May 26, 2020
Listen to the related podcast.
I grew up in the restaurant business with my father. In the 60’s he owned The Cattleman restaurant in midtown Manhattan. At the time, it was the most successful restaurant in the city. From about age ten on, I used to hang out in the restaurant after school and on weekends. You might wonder how did ten-year-old travel from the upper west side to midtown Manhattan. Believe it or not, I was allowed to take the subway by myself. Occasionally I would hitch a ride on our stagecoach. What??!! Yes, this was a western-themed high-end steak house. We had a stagecoach that would take customers from the restaurant to the theater. If I had been a good boy, my father would send the stagecoach to pick me up and bring me to work after school.
My father would stand near the front door and greet guests as they arrived. I would stand right next to him and copy everything that he did. Of course, I was dressed in a three-piece suit. I used a tie tack on my tie and wore shirts with cufflinks. I combed my hair just like his, and my shoes were polished to a brilliant shine. Most days, a shoeshine guy would come to the restaurant and give shines to the staff. I always loved getting my shoes shined. It made me feel that I could tackle anything.
I learned how to shake hands, look someone right in the eye, and introduce myself. After I greeted guests for a while, I would help out as a coatroom boy. The big trick was helping a tall man with his overcoat. I had a step stool so I could reach up. Other times I was the cigar and mint boy. I would walk around the dining room, offering cigars and after-dinner mints. Naturally, I would cut the tip of the cigar and offer to light it. As you can imagine, I got great tips. “Oh honey, he is so cute, give him a twenty!”
On other nights I would be the cashier. On a busy night, we might take in $20,000. If anyone questioned the wisdom of letting a 10-year-old handle that kind of money, my father would respond, “Don’t worry; he is smarter than anyone else here.”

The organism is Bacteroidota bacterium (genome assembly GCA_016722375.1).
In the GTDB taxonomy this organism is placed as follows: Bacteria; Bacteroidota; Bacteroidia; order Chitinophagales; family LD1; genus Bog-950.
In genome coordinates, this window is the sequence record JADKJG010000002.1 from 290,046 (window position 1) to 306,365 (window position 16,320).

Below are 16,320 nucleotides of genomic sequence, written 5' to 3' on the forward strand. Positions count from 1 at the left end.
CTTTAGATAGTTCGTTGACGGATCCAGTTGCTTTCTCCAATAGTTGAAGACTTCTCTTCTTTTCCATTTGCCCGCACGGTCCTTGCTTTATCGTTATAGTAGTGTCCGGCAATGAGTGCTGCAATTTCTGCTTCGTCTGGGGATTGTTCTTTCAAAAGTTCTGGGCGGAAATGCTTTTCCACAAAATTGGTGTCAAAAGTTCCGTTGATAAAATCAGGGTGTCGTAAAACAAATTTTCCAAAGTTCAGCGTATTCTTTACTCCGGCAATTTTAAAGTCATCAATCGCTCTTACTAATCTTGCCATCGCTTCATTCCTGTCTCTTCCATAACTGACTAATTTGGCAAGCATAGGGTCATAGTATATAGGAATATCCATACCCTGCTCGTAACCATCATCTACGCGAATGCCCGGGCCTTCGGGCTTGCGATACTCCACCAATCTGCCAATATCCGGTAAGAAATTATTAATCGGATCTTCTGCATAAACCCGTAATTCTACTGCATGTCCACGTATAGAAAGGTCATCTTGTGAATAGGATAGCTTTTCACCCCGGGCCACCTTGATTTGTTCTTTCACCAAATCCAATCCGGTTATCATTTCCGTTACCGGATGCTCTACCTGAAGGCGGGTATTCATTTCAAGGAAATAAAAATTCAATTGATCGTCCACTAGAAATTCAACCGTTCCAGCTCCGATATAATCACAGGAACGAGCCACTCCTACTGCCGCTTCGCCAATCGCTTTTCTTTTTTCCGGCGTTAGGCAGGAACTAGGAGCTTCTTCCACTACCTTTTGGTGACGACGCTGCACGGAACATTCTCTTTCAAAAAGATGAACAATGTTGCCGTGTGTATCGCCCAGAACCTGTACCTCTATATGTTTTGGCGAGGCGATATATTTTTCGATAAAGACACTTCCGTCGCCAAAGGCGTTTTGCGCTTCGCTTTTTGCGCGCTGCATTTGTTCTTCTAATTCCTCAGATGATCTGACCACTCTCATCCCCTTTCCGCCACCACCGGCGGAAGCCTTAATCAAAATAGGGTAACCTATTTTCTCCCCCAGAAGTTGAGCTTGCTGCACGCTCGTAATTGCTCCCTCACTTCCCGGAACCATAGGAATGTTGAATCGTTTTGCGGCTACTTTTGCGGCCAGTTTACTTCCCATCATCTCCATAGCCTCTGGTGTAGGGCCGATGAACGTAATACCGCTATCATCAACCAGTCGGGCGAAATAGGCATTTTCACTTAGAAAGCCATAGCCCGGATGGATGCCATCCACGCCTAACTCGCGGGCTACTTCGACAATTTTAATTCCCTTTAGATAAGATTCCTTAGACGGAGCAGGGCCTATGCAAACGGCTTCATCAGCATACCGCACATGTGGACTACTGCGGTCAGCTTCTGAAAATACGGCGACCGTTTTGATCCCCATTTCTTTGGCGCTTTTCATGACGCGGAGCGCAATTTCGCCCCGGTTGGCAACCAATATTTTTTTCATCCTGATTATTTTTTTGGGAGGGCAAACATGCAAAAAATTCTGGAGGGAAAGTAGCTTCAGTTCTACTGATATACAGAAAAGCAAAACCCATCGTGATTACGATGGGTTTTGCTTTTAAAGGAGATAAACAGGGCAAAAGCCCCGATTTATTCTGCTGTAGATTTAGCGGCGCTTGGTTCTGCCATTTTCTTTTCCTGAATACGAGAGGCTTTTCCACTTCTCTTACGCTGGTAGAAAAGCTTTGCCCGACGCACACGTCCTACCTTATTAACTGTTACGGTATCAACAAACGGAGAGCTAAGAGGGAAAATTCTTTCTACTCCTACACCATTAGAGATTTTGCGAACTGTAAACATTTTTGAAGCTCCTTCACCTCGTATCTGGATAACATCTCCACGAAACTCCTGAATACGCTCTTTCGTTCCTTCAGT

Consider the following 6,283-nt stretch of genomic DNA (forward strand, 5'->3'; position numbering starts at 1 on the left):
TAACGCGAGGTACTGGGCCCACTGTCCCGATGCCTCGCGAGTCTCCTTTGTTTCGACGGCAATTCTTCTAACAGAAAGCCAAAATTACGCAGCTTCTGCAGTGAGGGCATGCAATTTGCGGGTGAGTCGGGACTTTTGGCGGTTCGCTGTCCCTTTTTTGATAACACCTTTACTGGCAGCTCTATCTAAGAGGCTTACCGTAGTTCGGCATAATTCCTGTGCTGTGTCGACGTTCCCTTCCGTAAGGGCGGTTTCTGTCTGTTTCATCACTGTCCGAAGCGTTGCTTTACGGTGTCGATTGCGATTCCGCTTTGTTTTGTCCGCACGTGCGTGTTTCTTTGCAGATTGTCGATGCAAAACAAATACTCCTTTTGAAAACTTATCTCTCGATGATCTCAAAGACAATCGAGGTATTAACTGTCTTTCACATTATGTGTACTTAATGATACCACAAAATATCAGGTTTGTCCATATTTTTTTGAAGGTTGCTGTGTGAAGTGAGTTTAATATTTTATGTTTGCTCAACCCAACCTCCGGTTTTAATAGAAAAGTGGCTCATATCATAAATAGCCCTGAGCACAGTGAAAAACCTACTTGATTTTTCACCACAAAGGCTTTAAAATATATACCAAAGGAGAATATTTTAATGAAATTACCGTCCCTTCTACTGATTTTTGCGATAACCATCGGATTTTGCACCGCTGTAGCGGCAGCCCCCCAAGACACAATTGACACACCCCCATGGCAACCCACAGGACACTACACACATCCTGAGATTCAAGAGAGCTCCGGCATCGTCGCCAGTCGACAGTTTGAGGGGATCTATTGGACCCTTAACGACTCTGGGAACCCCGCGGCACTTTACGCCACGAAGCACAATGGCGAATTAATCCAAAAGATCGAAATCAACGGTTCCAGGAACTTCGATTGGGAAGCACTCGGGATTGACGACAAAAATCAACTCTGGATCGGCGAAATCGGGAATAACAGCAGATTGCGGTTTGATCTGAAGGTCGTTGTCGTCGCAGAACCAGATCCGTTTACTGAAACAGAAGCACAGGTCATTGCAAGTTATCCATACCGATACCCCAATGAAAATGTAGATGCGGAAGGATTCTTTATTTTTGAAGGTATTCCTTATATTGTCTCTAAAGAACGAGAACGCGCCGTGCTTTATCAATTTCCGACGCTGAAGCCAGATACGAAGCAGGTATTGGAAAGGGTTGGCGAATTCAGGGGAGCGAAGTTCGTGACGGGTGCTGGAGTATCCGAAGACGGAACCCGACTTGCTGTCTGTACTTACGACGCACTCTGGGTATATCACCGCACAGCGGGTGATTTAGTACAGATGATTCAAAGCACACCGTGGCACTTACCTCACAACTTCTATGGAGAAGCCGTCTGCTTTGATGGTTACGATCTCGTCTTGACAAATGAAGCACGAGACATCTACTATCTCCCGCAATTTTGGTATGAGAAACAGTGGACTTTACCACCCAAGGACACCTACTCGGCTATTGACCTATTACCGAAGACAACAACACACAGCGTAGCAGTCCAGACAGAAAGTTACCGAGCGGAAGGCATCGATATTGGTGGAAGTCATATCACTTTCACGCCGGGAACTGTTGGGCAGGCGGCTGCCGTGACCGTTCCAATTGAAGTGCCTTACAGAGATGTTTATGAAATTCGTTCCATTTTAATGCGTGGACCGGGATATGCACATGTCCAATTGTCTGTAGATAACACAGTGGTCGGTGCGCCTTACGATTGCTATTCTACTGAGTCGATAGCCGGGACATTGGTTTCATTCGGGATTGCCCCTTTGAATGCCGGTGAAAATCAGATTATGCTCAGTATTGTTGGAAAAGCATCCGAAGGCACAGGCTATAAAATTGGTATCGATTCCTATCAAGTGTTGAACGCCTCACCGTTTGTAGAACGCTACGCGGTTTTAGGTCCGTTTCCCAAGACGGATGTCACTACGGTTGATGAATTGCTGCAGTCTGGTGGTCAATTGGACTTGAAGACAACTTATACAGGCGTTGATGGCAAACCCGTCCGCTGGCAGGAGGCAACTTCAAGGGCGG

One thing about my father he believed in me no matter what. Every night before I went to sleep, he would remind me, “Don’t ever forget that you are smart, talented, and handsome. You can do and be anything that you want. Aim high, there is plenty of room at the top.”
At the end of a long night, greeting guests, coat checking, handing out cigars, and taking cash, I would hang out at the bar with my father and his friends and play Liars Poker while sipping a Shirley Temple. I would often win. The men tended to underestimate me. They did not believe a ten-year-old could bluff with a straight face. I would take a sip on my Shirley Temple, the call and raise.
I saved all of my earnings, and after a few years, I had enough money to buy my first drum set. But that is a story for another day.
I think I learned more about how to handle myself in the real world, hanging out with my father than I ever learned in school.
Over the years, my father expanded and built up 70 Beefsteak Charlie’s Restaurants. I ran that business with him for 15 years until we sold it. I shudder to think what we would have done in this crisis if we had to close 70 restaurants and lay everybody off. We most likely would have had to declare bankruptcy.
Unfortunately, I think that this will be the fate of many restaurants today. Frankly, the likelihood of restaurant success is very small. Something like 80% of new restaurants fail within the first two years. It is a very tough business. My father used to say, “The sales come in through the front door, and the profits go out the back door.” The essence of successful restaurant operations is CONTROLS. Very few new owners understand this. They think that they are going to hang out like my father and me and succeed by virtue of their personality. They don’t understand what goes on behind the scenes. While Dad was schmoozing customers out front, he had two trusted lieutenants in the back of the house watching every penny. His rule was, “If you watch the pennies, the dollars take care of themselves!” If you don’t have rigid financial controls, you cannot succeed in this business.
Anyway, I do think that the restaurant business will recover. The names and menus will change, but people love to go out to dinner, especially if they are spending more time at home. One of the first things I will do once we get they all clear is go out to dinner and get a real drink made by a professional!
Maybe I’ll get a haircut first!
CEO, CFP® Wealth Preservation Solutions
Personal Family Office / 360 Wealth Management
The opinions expressed in this podcast are those of the author and may not necessarily reflect those held by Kestra Investment Services, LLC or Kestra Advisory Services, LLC.
This is for general information only and is not intended to provide specific investment advice or recommendations for any individual. It is suggested that you consult your financial professional, attorney, or tax advisor with regard to your individual situation. Comments concerning the past performance are not intended to be forward looking and should not be viewed as an indication of future results.
Securities offered through Kestra Investment Services, LLC (Kestra IS), FINRA / SIPC. Investment Advisory Services offered through Kestra Advisory Services, LLC (Kestra AS), an affiliate of Kestra IS. Wealth Preservation Solutions, LLC is not affiliated with Kestra IS or Kestra AS. Neither Kestra IS nor Kestra AS provide legal or tax advice and are not Certified Public Accounting firms.